As Richard Dawson announced during the opening segment of The Running Man game show, ”It’s time to start…RUNNING!” Of course, with that cry, Dawson was sending his contestants off to battle death at every mileage checkpoint against murderous villains with their low tech, yet deadly weapons, so the comparison to my running in the occasional local 5K is not exactly apropos; however, it is time to start running. It’s May on the calendar, and the (early) July of my life.
Last Saturday, I ran my first 5K of the 2011 charity season, the prestigious Oak Hill Prowlin’ and Growlin’ 5K. My finish time is not what I would have liked, and I placed 52nd in a field of approximately 350 runners. My consolation prize was that only one gentleman that was older than me finished better. Some 60 year old guy that they flew in from North Potomac, MD for the race beat me. He probably had a sponsor’s exemption, and skipped the after-race PED testing tent. It’s no matter. I do it for my health and in the spirit of friendly competition, not to crush old men, women and children on the asphalt course of broken dreams. Watching the losers, heaving and wheezing across the finish line after I have already finished is just a side benefit, not the main motivating factor.
Over the years, I’ve come to find out that running a 5K isn’t so bad, once I realized that a 5K does not mean 5,000 – the ‘K’ stands for kilometers, which is much more manageable for a race. I started signing up for these after the 2001 marathon, when I realized that running for 26.2 miles, while an admirable accomplishment, is plain dumb. It’s an enhanced interrogation technique, no question about it. For me, the marathon was a one-time parlor trick, something that I trained to do one time – never again. The experience did awaken a joy of running within me, however, and for that, I gladly endure the foot issues and the chafing.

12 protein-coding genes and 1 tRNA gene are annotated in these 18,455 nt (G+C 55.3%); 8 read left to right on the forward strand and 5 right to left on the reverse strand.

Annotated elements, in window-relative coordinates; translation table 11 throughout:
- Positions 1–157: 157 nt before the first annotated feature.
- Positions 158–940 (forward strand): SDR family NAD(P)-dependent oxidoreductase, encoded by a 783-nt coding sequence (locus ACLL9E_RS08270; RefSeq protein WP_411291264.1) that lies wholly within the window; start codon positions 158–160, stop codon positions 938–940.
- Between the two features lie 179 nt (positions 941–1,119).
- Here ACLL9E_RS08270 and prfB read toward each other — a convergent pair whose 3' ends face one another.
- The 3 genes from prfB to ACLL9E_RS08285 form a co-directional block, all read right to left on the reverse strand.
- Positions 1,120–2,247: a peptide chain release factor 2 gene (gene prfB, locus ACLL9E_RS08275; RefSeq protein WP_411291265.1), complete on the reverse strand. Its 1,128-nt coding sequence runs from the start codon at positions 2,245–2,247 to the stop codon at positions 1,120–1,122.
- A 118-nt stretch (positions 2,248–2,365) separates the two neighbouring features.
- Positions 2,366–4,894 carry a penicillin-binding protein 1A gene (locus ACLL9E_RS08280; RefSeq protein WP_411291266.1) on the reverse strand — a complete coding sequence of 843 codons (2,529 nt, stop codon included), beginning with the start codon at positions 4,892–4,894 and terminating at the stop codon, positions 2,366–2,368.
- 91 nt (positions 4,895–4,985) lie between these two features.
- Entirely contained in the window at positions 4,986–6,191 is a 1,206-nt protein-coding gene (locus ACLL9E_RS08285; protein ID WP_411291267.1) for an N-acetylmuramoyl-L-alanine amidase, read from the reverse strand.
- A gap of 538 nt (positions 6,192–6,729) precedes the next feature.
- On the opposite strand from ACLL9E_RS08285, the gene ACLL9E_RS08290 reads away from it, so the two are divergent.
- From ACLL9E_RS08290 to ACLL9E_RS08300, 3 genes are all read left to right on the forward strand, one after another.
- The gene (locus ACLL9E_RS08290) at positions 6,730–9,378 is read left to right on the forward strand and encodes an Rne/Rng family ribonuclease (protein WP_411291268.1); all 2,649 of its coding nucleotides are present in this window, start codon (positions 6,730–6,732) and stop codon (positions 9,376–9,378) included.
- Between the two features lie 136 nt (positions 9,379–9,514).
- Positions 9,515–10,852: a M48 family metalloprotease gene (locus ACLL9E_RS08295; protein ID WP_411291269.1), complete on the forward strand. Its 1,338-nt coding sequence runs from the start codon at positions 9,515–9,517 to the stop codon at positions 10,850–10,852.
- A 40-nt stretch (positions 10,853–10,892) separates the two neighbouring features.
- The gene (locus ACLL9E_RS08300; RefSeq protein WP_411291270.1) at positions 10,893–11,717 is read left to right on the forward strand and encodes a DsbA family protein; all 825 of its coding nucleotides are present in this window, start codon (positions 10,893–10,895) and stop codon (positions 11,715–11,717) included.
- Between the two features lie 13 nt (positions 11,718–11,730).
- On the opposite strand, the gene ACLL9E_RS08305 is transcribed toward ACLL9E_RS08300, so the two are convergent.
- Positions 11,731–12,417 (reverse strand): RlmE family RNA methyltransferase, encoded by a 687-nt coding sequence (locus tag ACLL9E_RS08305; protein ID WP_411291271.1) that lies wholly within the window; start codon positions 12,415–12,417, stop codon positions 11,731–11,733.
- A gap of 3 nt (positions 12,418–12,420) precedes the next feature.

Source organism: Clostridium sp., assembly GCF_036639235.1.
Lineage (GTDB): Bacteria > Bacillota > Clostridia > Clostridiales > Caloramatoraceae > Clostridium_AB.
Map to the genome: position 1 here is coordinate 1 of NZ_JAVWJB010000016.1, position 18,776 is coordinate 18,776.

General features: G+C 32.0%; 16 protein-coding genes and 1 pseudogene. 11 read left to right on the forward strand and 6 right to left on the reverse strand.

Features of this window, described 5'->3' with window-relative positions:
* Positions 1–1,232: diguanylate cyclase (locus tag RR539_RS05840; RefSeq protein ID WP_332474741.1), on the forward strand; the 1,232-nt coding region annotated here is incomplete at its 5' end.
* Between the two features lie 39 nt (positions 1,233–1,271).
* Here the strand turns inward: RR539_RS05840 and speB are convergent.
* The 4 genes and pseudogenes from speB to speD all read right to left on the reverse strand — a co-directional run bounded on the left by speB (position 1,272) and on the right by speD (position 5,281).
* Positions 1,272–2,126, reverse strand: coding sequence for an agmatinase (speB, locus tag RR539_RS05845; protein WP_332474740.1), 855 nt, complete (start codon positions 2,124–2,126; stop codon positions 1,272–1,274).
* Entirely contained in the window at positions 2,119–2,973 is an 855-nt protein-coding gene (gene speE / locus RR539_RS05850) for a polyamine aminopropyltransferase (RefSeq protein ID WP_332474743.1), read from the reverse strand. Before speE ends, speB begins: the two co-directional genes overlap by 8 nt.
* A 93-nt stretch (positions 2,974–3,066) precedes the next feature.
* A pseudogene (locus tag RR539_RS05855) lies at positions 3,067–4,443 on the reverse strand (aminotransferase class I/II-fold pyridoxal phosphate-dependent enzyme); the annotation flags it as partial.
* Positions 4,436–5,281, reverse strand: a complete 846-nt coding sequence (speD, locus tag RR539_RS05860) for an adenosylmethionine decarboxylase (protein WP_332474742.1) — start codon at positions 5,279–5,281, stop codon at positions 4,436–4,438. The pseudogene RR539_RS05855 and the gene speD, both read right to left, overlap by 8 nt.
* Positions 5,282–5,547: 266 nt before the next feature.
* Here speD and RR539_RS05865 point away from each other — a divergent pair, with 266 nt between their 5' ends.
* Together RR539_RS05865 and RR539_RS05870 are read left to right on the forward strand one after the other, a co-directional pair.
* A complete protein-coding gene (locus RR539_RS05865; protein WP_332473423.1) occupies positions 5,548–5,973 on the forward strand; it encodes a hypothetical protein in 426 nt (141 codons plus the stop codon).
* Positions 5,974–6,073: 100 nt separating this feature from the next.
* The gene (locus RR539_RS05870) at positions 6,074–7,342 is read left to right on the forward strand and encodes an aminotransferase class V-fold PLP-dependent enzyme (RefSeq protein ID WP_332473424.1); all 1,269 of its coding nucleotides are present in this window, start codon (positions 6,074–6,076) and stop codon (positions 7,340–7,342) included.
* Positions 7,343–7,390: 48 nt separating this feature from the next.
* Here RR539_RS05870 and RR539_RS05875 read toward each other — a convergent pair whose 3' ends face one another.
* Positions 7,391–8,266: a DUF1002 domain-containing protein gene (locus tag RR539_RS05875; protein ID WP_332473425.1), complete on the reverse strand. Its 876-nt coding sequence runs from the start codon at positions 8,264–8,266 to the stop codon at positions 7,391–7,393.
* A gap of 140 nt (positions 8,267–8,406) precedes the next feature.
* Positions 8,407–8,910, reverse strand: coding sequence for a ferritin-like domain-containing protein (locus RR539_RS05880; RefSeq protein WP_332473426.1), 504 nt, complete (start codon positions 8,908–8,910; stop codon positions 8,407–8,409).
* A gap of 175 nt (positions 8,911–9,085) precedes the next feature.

You should run. You should begin by signing up for one of your local 5K events this summer. If you plan to participate in one of these fun runs, however, you’ll have to fully immerse yourself in what I like to call the 5Ks:
Knowledge – Read up on proper training regimens for the distance.
Knees – Use short, low strides to lessen the pounding on your fragile, aging knees.
Kommitment – Put your goal setting skills to good use, and stick with your plan to run the scheduled distance regularly, rain or shine.
Khallenge – Don’t quit, and run through discomfort (but not pain – know the difference).
Konfidence – Know that you can do it. I remember people lining the marathon route 10 years ago shouting inspirational messages, such as “Oprah did this – so can you!” At the time, I wanted to stop running and throw the motivational speakers off the overpass, but I couldn’t stop at the time. Whenever you think the distance is too far or you feel too tired, remember – Oprah did it. I was beaten in the marathon by a guy wearing a Kermit the Frog costume. If he could finish, so could I, and so can you.
We all find our own motivation. Personally, I keep running for a number of reasons:
· Clean my lungs
· Ascetic exercise to purge all toxins from years of recreation
· Time to listen to deep tracks on my iPod
· Clear my head
· To draft my next blog post
· To get out of the house alone for a few minutes
· To steal landscaping ideas from around the neighborhood
· To stay young
· To stay thin
· To school those 20-something punks I play hockey against
· To model healthy habits for my kids
· To make that first beer taste even better
· So I can eat mostly whatever I want
· For Bucko, because he can’t
Maybe, like Arnold in the classic The Running Man movie, I am battling death at every mileage checkpoint. I may not be up against Buzzsaw, Dynamo, and Fireball, but that 60 year old runner from North Potomac seems just as intimidating at mile point 2.
“It’s time to start…RUNNING!”